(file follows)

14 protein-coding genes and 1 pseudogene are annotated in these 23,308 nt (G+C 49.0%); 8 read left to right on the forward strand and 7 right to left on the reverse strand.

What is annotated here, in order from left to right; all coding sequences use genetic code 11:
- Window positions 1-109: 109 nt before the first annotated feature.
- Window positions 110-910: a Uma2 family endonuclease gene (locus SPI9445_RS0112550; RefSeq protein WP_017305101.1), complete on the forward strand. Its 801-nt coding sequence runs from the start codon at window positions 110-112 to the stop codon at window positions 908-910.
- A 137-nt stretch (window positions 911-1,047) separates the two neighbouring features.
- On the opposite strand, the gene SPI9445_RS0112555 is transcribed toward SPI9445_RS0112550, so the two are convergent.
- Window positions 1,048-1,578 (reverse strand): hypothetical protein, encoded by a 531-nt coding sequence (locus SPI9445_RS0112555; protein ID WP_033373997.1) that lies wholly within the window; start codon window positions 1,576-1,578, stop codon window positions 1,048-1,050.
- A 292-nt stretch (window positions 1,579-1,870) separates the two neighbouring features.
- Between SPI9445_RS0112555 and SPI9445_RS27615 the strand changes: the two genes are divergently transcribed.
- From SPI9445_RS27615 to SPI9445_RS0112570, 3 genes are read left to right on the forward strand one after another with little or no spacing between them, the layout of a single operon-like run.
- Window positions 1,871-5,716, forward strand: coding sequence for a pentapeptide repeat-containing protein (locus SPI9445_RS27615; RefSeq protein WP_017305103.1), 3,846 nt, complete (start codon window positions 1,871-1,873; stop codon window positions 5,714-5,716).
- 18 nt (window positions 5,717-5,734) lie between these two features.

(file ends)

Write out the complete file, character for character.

14 protein-coding genes and 1 pseudogene are annotated in these 23,308 nt (G+C 49.0%); 8 read left to right on the forward strand and 7 right to left on the reverse strand.

What is annotated here, in order from left to right; all coding sequences use genetic code 11:
- Window positions 1-109: 109 nt before the first annotated feature.
- Window positions 110-910: a Uma2 family endonuclease gene (locus SPI9445_RS0112550; RefSeq protein WP_017305101.1), complete on the forward strand. Its 801-nt coding sequence runs from the start codon at window positions 110-112 to the stop codon at window positions 908-910.
- A 137-nt stretch (window positions 911-1,047) separates the two neighbouring features.
- On the opposite strand, the gene SPI9445_RS0112555 is transcribed toward SPI9445_RS0112550, so the two are convergent.
- Window positions 1,048-1,578 (reverse strand): hypothetical protein, encoded by a 531-nt coding sequence (locus SPI9445_RS0112555; protein ID WP_033373997.1) that lies wholly within the window; start codon window positions 1,576-1,578, stop codon window positions 1,048-1,050.
- A 292-nt stretch (window positions 1,579-1,870) separates the two neighbouring features.
- Between SPI9445_RS0112555 and SPI9445_RS27615 the strand changes: the two genes are divergently transcribed.
- From SPI9445_RS27615 to SPI9445_RS0112570, 3 genes are read left to right on the forward strand one after another with little or no spacing between them, the layout of a single operon-like run.
- Window positions 1,871-5,716, forward strand: coding sequence for a pentapeptide repeat-containing protein (locus SPI9445_RS27615; RefSeq protein WP_017305103.1), 3,846 nt, complete (start codon window positions 1,871-1,873; stop codon window positions 5,714-5,716).
- 18 nt (window positions 5,717-5,734) lie between these two features.